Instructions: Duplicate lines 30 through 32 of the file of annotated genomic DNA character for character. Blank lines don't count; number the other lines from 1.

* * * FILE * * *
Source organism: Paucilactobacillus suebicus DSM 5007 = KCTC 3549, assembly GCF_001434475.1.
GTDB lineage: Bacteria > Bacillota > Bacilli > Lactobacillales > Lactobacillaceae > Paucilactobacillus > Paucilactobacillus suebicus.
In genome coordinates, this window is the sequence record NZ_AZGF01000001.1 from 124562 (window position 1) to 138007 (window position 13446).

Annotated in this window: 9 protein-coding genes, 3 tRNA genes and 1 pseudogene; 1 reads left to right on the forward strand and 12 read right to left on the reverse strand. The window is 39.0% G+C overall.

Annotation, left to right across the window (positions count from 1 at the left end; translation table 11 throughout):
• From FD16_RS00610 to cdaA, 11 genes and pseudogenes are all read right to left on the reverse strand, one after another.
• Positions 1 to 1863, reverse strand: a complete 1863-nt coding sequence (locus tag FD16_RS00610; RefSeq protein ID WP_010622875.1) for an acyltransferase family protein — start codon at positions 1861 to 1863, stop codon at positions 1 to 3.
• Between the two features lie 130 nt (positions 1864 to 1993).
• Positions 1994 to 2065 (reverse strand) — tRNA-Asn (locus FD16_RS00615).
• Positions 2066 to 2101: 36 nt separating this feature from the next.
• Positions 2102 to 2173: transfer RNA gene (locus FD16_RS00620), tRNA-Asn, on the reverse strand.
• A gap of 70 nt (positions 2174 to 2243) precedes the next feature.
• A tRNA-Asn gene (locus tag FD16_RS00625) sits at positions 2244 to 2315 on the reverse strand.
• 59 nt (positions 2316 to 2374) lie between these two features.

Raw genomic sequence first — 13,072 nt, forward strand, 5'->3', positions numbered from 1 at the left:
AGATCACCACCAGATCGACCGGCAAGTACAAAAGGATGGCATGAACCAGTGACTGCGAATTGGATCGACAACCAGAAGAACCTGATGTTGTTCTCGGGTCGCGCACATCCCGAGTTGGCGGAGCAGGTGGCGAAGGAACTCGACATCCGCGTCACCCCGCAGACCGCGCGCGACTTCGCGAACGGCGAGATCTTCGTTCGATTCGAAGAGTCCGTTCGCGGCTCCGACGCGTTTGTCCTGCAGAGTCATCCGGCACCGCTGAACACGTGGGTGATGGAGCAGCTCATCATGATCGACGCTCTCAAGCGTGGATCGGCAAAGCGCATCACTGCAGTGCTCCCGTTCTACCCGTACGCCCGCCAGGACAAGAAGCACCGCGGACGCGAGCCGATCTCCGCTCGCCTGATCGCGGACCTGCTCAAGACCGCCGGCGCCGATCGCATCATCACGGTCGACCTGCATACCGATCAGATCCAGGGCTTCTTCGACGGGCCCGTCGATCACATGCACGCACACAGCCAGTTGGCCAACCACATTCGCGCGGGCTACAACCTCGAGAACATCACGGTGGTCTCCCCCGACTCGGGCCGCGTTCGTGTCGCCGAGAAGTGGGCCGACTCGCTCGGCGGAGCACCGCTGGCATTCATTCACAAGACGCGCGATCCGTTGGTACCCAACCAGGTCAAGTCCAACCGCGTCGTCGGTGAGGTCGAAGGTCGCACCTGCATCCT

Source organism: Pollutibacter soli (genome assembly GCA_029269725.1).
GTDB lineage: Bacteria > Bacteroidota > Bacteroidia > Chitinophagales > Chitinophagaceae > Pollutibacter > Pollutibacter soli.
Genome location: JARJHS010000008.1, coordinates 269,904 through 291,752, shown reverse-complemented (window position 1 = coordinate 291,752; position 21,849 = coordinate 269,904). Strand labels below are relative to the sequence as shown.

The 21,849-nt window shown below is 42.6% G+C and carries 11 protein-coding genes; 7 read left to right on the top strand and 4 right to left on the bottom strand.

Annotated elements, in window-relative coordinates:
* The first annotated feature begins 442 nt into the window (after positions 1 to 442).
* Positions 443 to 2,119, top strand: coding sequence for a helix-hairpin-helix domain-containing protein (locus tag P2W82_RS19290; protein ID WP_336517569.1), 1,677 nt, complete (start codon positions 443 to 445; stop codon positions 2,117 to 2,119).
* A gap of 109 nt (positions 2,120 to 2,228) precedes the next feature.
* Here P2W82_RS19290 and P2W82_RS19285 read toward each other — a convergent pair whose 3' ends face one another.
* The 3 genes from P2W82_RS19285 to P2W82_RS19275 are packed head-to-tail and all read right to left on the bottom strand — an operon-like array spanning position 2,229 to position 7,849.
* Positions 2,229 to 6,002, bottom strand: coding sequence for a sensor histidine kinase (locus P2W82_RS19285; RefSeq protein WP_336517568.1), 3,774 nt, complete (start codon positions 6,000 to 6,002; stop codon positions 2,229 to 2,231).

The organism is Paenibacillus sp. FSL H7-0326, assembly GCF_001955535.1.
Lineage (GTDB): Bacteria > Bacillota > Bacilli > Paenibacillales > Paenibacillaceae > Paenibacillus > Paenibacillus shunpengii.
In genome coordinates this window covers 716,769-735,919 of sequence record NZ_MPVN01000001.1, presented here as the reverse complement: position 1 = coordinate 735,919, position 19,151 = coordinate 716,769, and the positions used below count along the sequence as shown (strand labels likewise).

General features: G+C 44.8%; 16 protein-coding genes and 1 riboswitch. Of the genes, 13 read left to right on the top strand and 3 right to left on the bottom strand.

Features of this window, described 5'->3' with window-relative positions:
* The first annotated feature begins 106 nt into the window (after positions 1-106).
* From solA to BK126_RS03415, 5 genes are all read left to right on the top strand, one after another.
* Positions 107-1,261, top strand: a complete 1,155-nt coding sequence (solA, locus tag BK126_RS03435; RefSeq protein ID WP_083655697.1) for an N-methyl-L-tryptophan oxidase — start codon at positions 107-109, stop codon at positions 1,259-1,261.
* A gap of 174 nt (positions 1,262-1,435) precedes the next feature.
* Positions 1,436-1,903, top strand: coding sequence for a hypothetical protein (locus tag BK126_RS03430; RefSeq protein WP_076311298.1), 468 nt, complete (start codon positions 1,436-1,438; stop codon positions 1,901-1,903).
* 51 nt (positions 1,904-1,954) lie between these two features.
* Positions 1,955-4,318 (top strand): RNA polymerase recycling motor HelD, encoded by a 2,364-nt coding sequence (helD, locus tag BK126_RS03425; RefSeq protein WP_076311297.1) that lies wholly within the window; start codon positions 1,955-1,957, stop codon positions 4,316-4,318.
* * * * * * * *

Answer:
In genome coordinates this window covers 716,769-735,919 of sequence record NZ_MPVN01000001.1, presented here as the reverse complement: position 1 = coordinate 735,919, position 19,151 = coordinate 716,769, and the positions used below count along the sequence as shown (strand labels likewise).

General features: G+C 44.8%; 16 protein-coding genes and 1 riboswitch. Of the genes, 13 read left to right on the top strand and 3 right to left on the bottom strand.

Features of this window, described 5'->3' with window-relative positions: